Seabird Group Seabird Group

The seabird wreck in the Bay of Biscay and South-Western Approaches in 2014: A review of reported mortality

Tim I. Morley1*, Annette L. Fayet2 ORCID logo, Helene Jessop3, Paul Veron4, Merlin Veron5, Jacquie Clark6 and Matt J. Wood7 ORCID logo.

1 Alderney Wildlife Trust, Slades, 48 Victoria Street, Alderney, GY9 3TA, Channel Islands;

2 Department of Zoology, University of Oxford, Oxford OX1 3PS, UK;

3 RSPB, Keble House, Southernay Gardens, Exeter, Devon, EX1 1NT, UK;

4 Mermaid Cottage, Mannez Lighthouse, Alderney, GY9 3YJ, Channel Islands;

5 Le Grand Verger, Rue Des Marais, Vale, Guernsey, GY6 8AU, Channel Islands;

6 British Trust for Ornithology, The Nunnery, Thetford, IP24 2PU, UK;

7 School of Natural & Social Sciences, University of Gloucestershire, Cheltenham GL50 4AZ, UK.

Full paper


Between December 2013 and February 2014, a series of storm events occurred in areas of the North Atlantic frequented by migratory seabirds. Prolonged exposure to sustained storm conditions was followed by an unprecedented level of seabird mortality, apparently due to starvation, exhaustion and drowning. A total of 54,982 wrecked birds was recorded along European coastlines of the North-East Atlantic over the winter; 94% of which were dead. The majority of birds found were recorded on the French coastline (79.6%), and the most impacted species was the Atlantic Puffin Fratercula arctica (53.5%). In this paper, we describe the conditions surrounding this wreck event and report the numbers of wrecked and stranded seabirds by combining reports from multiple affected countries.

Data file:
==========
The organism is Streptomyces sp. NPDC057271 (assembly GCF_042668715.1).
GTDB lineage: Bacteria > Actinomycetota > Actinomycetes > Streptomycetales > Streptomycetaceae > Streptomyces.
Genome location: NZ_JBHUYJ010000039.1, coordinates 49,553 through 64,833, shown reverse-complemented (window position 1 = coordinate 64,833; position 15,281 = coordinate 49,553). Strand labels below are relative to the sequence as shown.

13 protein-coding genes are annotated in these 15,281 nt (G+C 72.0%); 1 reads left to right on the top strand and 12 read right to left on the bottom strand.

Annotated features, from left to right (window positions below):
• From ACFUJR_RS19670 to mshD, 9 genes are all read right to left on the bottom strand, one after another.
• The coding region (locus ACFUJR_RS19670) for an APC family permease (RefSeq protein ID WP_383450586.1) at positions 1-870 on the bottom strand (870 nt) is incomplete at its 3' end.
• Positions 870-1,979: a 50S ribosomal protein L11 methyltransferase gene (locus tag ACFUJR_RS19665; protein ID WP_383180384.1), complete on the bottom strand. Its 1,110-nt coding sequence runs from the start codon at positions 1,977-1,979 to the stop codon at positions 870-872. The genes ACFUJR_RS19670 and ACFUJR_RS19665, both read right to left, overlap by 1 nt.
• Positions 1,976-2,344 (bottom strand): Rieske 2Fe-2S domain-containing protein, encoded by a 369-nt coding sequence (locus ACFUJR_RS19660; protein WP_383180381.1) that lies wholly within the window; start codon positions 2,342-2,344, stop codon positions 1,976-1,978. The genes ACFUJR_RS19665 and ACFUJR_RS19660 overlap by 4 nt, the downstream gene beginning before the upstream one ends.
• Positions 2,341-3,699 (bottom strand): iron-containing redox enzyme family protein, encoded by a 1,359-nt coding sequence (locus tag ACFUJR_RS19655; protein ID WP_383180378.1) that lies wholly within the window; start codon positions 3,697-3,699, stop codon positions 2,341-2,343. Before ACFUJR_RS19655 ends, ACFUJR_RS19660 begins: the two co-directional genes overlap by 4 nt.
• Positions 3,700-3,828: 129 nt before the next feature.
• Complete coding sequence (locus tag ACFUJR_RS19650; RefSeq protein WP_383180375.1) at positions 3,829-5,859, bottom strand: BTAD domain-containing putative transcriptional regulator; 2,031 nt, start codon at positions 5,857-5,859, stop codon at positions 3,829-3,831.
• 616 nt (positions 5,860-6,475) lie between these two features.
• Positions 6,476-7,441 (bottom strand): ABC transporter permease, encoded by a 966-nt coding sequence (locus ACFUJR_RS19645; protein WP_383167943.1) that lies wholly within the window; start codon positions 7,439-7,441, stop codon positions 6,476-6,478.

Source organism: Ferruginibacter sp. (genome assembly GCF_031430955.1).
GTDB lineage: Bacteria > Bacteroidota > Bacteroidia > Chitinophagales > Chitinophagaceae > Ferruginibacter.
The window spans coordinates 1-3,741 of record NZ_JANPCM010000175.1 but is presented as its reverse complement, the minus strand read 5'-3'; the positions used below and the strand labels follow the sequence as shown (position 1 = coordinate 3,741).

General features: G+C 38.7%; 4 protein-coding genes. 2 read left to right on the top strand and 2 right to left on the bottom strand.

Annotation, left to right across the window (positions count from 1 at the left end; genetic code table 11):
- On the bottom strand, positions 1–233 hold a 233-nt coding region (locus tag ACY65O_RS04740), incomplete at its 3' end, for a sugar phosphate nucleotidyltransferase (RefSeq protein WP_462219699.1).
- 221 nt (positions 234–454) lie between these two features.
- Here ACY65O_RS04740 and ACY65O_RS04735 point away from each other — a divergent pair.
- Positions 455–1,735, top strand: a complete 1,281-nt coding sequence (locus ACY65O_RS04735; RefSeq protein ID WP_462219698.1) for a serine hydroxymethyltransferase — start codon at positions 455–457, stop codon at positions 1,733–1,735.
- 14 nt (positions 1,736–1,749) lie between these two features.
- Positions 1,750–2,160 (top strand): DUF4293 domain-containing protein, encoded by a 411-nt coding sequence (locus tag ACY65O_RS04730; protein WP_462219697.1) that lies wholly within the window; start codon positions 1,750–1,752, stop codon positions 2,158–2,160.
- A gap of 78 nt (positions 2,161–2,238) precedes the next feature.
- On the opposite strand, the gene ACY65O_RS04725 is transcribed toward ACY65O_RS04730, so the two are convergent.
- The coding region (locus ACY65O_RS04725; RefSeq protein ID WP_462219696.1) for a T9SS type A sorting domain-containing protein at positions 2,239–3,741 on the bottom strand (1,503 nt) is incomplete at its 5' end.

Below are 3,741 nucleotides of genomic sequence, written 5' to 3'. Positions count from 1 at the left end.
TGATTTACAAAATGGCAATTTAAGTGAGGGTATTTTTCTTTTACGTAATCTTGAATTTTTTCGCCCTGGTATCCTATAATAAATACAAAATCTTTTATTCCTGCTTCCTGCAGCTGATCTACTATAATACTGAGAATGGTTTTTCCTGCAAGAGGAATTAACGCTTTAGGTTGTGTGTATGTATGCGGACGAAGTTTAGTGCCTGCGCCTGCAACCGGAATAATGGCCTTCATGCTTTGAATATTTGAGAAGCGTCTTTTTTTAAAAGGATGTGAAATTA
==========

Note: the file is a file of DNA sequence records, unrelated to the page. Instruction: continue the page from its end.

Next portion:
Seabird wrecks occur when large numbers of dead, injured or exhausted seabirds wash up on coastlines with no obvious cause of death (Birkhead 2014). Such events are extremely hard to quantify because most mortality occurs at sea. Even when birds do wash ashore they often do so in inaccessible locations, such as at the bottom of steep cliff shorelines. Despite these challenges, it is important to attempt to quantify the magnitude of wreck events and put them into context with other wrecks to inform long-term studies of seabird population dynamics, because they can have large impacts on seabird populations (Votier et al. 2005, 2008; Mesquita et al. 2015).

Between December 2013 and February 2014 a succession of extreme and persistent weather events generated such severe conditions that a number of seabird species, usually wintering in the open ocean, were adversely affected. Although no individual storm was an exceptional event, the clustering and persistence of the storms was highly unusual (Slingo et al. 2014). The storms occurred from the first week of December 2013, through January and into early February 2014 causing record wind gusts (> 60 knots) and rainfall in the UK (Slingo et al. 2014). A notable feature of the storms was the long peak wave period and high wave height, resulting in waves carrying a large amount of energy causing substantial damage to North-East Atlantic coasts; presumably conditions at sea for wintering seabirds must have been similarly extreme. Conditions also included an unusually strong North Atlantic jet stream and a prolonged series of storm events, with winds gusting in excess of 100 mph; the worst recorded for a century (Slingo et al. 2014).